Fig. 23 shows how the optimum LO frequency-offset from F1 depends on the FM shift using a photodiode bandwidth of 2 times the bitrate for a 80 km SSMF system, 5Gbps.

Fig. 24 shows how the optimum LO frequency-offset from F1 depends on the FM shift using a photodiode bandwidth of 1.5 times the bitrate for a back-to-back system, 10 Gbps.

Fig. 25 shows how the optimum LO frequency-offset from F1 depends on the FM shift using a photodiode bandwidth of 2 times the bitrate for a back-to-back system, 10 Gbps.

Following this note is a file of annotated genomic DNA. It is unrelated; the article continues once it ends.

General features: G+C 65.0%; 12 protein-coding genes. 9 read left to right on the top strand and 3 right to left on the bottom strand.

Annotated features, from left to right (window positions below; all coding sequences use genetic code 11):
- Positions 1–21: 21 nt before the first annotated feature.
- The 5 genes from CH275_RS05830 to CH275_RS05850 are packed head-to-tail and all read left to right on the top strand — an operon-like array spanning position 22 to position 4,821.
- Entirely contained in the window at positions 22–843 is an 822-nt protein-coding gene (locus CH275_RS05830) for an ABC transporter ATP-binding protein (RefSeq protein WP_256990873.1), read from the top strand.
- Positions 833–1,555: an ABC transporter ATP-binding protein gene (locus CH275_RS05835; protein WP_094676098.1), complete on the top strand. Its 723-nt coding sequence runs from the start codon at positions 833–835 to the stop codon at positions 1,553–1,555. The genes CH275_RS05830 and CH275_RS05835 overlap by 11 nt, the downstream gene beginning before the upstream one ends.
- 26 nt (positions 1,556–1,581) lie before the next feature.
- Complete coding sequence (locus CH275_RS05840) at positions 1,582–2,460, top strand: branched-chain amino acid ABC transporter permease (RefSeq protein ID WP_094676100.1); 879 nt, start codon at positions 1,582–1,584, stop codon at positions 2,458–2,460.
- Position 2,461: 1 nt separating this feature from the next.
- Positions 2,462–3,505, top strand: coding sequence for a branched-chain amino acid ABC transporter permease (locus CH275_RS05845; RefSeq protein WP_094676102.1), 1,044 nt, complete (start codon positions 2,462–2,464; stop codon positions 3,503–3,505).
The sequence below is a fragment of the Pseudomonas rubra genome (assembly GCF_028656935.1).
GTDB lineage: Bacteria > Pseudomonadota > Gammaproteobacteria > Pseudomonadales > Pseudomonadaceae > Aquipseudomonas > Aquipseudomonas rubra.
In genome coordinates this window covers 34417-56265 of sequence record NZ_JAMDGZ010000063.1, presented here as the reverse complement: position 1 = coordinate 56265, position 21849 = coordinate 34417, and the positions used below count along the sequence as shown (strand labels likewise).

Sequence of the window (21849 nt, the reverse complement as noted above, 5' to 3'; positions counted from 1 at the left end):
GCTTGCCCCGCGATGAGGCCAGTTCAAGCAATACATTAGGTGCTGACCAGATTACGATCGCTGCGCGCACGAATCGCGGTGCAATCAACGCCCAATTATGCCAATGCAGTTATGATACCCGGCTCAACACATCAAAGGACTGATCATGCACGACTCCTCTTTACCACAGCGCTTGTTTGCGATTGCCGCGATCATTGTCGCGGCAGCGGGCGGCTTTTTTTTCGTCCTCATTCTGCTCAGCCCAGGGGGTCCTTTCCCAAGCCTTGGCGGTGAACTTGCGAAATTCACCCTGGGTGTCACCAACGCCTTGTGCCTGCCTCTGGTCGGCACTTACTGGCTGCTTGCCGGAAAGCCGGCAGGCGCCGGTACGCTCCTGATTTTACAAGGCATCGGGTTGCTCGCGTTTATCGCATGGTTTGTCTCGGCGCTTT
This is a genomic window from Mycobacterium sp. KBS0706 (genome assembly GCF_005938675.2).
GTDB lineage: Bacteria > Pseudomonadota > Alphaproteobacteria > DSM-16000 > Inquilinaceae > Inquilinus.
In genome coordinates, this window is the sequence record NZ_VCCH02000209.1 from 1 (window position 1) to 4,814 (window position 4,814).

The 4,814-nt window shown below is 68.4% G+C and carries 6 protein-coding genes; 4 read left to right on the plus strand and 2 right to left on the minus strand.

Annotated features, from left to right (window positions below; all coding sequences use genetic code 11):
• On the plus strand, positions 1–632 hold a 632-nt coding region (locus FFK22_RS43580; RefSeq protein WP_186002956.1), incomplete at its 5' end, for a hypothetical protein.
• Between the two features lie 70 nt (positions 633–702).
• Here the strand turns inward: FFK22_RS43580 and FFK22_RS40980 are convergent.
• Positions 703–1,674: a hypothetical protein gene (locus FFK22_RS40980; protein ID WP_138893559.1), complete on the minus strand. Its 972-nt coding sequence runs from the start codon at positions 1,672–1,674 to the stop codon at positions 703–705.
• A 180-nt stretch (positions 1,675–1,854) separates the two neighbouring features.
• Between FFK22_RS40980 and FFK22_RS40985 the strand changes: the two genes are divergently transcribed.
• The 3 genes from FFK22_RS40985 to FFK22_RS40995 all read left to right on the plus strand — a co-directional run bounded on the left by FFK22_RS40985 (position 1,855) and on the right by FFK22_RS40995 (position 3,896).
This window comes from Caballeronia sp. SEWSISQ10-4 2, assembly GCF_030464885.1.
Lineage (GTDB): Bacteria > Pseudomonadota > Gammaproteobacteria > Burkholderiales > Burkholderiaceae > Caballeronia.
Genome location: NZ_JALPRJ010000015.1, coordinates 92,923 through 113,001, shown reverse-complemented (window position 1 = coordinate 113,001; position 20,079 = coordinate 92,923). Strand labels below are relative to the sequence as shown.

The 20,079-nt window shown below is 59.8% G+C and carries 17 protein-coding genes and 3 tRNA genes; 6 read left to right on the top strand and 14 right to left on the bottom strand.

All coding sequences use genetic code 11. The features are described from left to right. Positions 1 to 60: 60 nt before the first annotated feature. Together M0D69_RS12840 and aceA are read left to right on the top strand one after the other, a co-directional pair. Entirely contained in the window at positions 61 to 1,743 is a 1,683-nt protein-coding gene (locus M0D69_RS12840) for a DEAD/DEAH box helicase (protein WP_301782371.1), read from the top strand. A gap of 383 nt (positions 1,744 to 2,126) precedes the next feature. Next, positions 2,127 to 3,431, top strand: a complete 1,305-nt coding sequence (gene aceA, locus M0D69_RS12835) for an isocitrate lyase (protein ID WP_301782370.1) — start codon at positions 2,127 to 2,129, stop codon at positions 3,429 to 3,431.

Fig. 26 shows how the optimum LO frequency-offset from F1 depends on the FM shift using a photodiode bandwidth of 1.5 times the bitrate for a 40 km SSMF system, 10 Gbps.

Fig. 27 shows how the optimum LO frequency-offset from F1 depends on the FM shift using a photodiode bandwidth of 2 times the bitrate for a 40 km SSMF system, 10 Gbps.

Fig. 28 shows an example of how the optimum FM shift depends on the photo-detector bandwidth and transmission distance for 5 Gbps systems.

Fig. 29 shows an example of how the optimum FM shift depends on the photo-detector bandwidth and transmission distance for 10 Gbps systems.

Detailed description of the invention